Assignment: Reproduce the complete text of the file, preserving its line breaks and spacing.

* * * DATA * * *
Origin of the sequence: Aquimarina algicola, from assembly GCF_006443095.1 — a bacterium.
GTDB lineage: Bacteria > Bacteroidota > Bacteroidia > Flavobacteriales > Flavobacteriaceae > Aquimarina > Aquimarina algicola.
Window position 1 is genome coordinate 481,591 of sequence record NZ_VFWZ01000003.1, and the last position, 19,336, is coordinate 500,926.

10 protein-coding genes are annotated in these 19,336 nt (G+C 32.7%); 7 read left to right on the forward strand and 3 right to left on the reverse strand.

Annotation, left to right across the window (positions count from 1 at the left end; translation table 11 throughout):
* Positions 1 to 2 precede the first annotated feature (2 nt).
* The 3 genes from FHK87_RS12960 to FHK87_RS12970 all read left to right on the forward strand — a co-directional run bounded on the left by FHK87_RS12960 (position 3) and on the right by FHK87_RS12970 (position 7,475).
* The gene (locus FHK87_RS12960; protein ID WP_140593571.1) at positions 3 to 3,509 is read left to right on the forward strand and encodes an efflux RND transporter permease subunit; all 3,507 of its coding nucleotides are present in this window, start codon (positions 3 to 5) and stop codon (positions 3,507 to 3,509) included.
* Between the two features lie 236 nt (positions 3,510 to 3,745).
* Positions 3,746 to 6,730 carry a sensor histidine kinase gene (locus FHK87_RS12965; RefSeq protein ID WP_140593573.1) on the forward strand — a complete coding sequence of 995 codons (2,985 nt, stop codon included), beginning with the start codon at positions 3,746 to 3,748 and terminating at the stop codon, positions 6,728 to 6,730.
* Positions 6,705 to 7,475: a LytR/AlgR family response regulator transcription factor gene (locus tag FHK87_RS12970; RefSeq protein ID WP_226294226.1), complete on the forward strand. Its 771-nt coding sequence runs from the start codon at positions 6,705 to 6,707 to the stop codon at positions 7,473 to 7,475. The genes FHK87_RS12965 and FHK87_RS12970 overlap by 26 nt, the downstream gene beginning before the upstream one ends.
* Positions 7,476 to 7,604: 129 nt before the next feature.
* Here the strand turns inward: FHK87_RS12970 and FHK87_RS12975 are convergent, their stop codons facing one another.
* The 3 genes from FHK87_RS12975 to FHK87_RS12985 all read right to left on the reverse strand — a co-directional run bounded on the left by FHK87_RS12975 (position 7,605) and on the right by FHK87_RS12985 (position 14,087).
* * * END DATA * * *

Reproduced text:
Origin of the sequence: Aquimarina algicola, from assembly GCF_006443095.1 — a bacterium.
GTDB lineage: Bacteria > Bacteroidota > Bacteroidia > Flavobacteriales > Flavobacteriaceae > Aquimarina > Aquimarina algicola.
Window position 1 is genome coordinate 481,591 of sequence record NZ_VFWZ01000003.1, and the last position, 19,336, is coordinate 500,926.

10 protein-coding genes are annotated in these 19,336 nt (G+C 32.7%); 7 read left to right on the forward strand and 3 right to left on the reverse strand.

Annotation, left to right across the window (positions count from 1 at the left end; translation table 11 throughout):
* Positions 1 to 2 precede the first annotated feature (2 nt).
* The 3 genes from FHK87_RS12960 to FHK87_RS12970 all read left to right on the forward strand — a co-directional run bounded on the left by FHK87_RS12960 (position 3) and on the right by FHK87_RS12970 (position 7,475).
* The gene (locus FHK87_RS12960; protein ID WP_140593571.1) at positions 3 to 3,509 is read left to right on the forward strand and encodes an efflux RND transporter permease subunit; all 3,507 of its coding nucleotides are present in this window, start codon (positions 3 to 5) and stop codon (positions 3,507 to 3,509) included.
* Between the two features lie 236 nt (positions 3,510 to 3,745).
* Positions 3,746 to 6,730 carry a sensor histidine kinase gene (locus FHK87_RS12965; RefSeq protein ID WP_140593573.1) on the forward strand — a complete coding sequence of 995 codons (2,985 nt, stop codon included), beginning with the start codon at positions 3,746 to 3,748 and terminating at the stop codon, positions 6,728 to 6,730.
* Positions 6,705 to 7,475: a LytR/AlgR family response regulator transcription factor gene (locus tag FHK87_RS12970; RefSeq protein ID WP_226294226.1), complete on the forward strand. Its 771-nt coding sequence runs from the start codon at positions 6,705 to 6,707 to the stop codon at positions 7,473 to 7,475. The genes FHK87_RS12965 and FHK87_RS12970 overlap by 26 nt, the downstream gene beginning before the upstream one ends.
* Positions 7,476 to 7,604: 129 nt before the next feature.
* Here the strand turns inward: FHK87_RS12970 and FHK87_RS12975 are convergent, their stop codons facing one another.
* The 3 genes from FHK87_RS12975 to FHK87_RS12985 all read right to left on the reverse strand — a co-directional run bounded on the left by FHK87_RS12975 (position 7,605) and on the right by FHK87_RS12985 (position 14,087).